This version of the classic Strangers in the night by UFO (a must have for every rock fan) comes with two extra songs, a different playing order to reflect the set list, and extra banter by singer Phill Mogg in between songs. I found the 2 new songs lacking in sound and as for the rest: I could do without that and subtract 1 star for messing with a perfect album. If it ain't broke, don't fix it.
In short: get the original instead! The REAL original is one of the best live records by any rock band I know. And that one does get 5 stars.
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on 15 September 2011
I bought this on vinyl, then cassette, then vinyl again as my little brother wouldn't give me mine back (He's a soul/disco freak by the way). Then on cd import from the US, Gb release, Japan release, then finally re-mastered here with the additional Jap tracks also appearing.
This is simply the best live recording ever made, and I do own the Allmans at Fillmore, Lizzy's 'Dangerous' etc. My son and his mates absolutely adore this recording, and I do feel genuinely sorry that they could not see UFO with Schenker in his pomp, but the band themselves are still rocking, and both Schenker and UFO have rocked in Cumbria in the last three years.
And so to the recording!
It sounds somewhat strange if you were weaned on the vinyl/early cd, as the running order has been changed round - and I believe the re-mastered is the correct one, with all of Moggs interplay with the audience being left in. I prefer to think of this as thinking mans rock with each song seemingly written to encompass by turn Schenker's pyrotechnics, or slowly building mood solo's. There are enough Boogie Type Rockers - Natural Thing etc, Headshaking Anthems - Shoot Shoot, Doctor Doctor : Slower Epics - Love To Love, I'm A Loser : and Standards such as Light's Out and Let It Roll to justify owning this album. THEN THERE IS ROCK BOTTOM. Probably the finest live guitar showcasing since Duane at the Fillmore, the interplay with Raymonds' keyboard work is out of this world, and the soaring solo rushes you headlong, breathless to the song's finale, only for Schenk to open up again with the killer chorus riff.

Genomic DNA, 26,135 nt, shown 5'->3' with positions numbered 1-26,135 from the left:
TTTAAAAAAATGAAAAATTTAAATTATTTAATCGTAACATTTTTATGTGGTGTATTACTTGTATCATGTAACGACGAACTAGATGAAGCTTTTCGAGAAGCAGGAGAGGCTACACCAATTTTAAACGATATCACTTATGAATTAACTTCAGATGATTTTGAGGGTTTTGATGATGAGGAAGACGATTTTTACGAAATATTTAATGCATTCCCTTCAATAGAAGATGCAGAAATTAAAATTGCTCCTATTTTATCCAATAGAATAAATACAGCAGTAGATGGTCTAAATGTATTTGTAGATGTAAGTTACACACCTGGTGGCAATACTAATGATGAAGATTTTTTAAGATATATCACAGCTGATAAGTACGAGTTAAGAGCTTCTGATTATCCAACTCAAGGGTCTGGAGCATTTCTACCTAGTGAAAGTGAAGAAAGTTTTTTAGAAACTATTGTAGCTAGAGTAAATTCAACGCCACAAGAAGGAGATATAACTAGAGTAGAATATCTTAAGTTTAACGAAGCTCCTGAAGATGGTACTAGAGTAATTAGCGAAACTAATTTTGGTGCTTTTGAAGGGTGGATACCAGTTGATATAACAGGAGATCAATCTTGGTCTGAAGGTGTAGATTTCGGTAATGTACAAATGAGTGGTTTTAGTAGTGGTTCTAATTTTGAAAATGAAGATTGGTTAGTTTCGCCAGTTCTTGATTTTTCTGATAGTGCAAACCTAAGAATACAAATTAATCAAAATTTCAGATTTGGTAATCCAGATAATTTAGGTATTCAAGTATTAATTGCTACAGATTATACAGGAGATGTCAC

If the Music God told you to forsake all other idols, and only worship one song - it would have to be this live album version of Rock Bottom.

What a pity there is not any video of the band on this tour, not even a bootleg video to the best of my knowledge.

If you haven't ordered this yet, what are you waiting for????
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on 1 August 2008
The 'live' album concept appears to have died out, but this is simply the best live recording ever committed to vinyl (and on to cd) bar none.

This simply has it all, a great seasoned rock band, a young and talented guitarist in his prime (superlatives used to describe Michael Schenker such as 'on fire' and 'blistering solos' are perfectly justified here) all topped off with the effortlessly restrained vocals of Phil Mogg.
Oh, and some great timeless songs, all of which are carefully structured and feature numerous tempo changes, performed here with aplomb.

This record influenced scores of great rock outfits (I read that Slash cites this as his favourite album), and remains as listenable today as it did back in 1979.

I have the original double LP, original cd and now this new cd version, the 2 new tracks and running order restored here are as it would have been if cd existed back then! I now keep the new cd in the car and dive in at track 3 'Let it Roll', which sounds great as an opener.

If you have any interest in rock and have not heard this record do yourself a massive favour and get it now. Then if you get a chance see UFO live as they still rock (hard).

When I last saw them in a small venue in Bristol around 1992, I was lucky enough to be leaning on the monitors 3 feet away from Phil Mogg and Pete Way! I thought then they were the best live band I had ever seen and still do, with or without Schenker.